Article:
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The Harvard Kennedy School (HKS) receives a golden nod from the U.S. Green Building Council (USGBC).
In October, the newly renovated Wiener Auditorium was awarded LEED Gold certification by the U.S. Green Building Council (USGBC) under the LEED for Commercial Interiors version 2009 (LEED-CI 2009) rating system. LEED is the USGBC’s leading rating system for designing and constructing the world’s greenest, most energy efficient, high performing buildings and was established for market leaders to design and construct buildings that protect and save precious resources while also making good economic sense.
The renovation of the Wiener Auditorium, an approximately 3,000 square foot space located on the ground level of Taubman Hall, was driven by the need to reconfigure spaces to meet programmatic requirements for the HKS stakeholders, support new media and teaching practices, modify acoustical treatments, update finishes and furnishings, and increase the efficiency and quality of the lighting, heating, ventilation, air conditioning, as well as their associated controls.
In line with the University-wide goal of reducing greenhouse gas emissions 30 percent below 2006 levels by 2016, inclusive of growth, HKS and the project team relied on both the LEED-CI 2009 rating system and the Harvard University Green Building Standards to ensure sustainability and energy efficiency were at the center of all design decisions made throughout this renovation project. These decisions range from product and materials selection to HVAC and lighting system selection, programming and operation. As a result, Wiener Auditorium is the first LEED Gold and the second LEED certified space on the HKS campus.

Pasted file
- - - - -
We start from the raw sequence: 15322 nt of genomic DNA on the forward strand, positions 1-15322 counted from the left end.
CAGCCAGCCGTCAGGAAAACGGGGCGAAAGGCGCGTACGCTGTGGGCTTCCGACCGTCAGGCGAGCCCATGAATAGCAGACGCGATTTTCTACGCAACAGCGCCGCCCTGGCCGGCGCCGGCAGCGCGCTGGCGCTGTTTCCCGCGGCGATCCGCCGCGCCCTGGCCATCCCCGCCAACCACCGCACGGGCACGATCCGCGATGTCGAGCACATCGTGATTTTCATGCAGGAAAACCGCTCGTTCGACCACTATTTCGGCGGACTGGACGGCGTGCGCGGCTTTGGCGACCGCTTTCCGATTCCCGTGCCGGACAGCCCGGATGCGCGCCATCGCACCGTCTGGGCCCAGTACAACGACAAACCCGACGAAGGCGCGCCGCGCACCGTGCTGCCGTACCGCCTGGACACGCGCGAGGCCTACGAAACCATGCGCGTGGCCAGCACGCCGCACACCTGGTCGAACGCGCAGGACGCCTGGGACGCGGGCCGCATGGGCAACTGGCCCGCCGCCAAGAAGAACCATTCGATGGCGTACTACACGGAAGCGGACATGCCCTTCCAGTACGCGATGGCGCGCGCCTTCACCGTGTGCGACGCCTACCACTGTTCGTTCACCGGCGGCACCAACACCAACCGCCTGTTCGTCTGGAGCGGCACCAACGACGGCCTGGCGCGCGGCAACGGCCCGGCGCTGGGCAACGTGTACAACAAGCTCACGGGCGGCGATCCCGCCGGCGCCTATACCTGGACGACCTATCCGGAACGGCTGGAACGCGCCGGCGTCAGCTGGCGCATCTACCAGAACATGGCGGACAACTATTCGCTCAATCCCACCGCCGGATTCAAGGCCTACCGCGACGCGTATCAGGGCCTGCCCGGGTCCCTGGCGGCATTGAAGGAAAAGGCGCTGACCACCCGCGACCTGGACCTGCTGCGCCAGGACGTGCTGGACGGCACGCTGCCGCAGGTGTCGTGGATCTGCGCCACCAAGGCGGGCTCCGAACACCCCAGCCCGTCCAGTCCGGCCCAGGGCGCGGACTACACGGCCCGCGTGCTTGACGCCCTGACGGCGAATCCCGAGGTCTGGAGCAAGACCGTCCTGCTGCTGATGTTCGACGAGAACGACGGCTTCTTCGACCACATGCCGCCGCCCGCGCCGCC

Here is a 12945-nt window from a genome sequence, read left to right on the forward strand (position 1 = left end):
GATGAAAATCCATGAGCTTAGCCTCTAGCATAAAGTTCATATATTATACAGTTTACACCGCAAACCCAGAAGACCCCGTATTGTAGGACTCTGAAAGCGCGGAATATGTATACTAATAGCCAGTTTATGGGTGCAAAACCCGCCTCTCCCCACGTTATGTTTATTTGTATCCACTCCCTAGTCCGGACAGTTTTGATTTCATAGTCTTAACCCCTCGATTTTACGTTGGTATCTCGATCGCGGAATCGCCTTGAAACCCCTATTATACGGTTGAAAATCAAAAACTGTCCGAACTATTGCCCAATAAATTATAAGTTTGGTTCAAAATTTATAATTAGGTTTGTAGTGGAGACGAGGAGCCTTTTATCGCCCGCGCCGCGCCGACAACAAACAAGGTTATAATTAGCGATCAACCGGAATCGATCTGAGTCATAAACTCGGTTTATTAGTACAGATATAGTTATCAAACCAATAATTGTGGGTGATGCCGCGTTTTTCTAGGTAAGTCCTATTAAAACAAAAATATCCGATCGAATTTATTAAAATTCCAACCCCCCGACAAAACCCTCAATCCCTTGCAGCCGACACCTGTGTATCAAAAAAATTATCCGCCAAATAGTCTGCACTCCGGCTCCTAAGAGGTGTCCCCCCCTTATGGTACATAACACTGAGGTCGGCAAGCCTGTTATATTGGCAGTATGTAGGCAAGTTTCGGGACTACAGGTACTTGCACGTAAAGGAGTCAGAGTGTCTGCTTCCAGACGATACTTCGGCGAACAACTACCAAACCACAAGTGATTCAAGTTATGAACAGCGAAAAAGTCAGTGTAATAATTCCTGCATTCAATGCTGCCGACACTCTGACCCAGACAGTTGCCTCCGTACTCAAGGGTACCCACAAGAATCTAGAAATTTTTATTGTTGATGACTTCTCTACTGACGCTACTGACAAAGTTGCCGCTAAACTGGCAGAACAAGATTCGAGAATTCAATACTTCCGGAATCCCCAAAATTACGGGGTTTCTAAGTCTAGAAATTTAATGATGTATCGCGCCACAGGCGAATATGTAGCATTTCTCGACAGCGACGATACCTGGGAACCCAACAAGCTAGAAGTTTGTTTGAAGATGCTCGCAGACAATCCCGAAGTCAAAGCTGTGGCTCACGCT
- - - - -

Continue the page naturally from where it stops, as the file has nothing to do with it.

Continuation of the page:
LEED certification of Wiener Auditorium was based on a number of green design and construction features that positively impact the project itself and the broader community. Among some of the noteworthy features of the project are:
Digital controls for the HVAC system tie into the building automation system (BAS), allowing for enhanced monitoring and operational control. The controls installed as part of this renovation include occupancy sensors, CO2 sensors and an advanced scheduling system connected to Outlook. This system configuration can lead to energy savings through the automatic modulation of the ventilation rates and space temperature set-points in response to the number of occupants in the space and scheduled setbacks based on whether the space is occupied or unoccupied.
For a detailed case study go to Harvard Green Building Resource.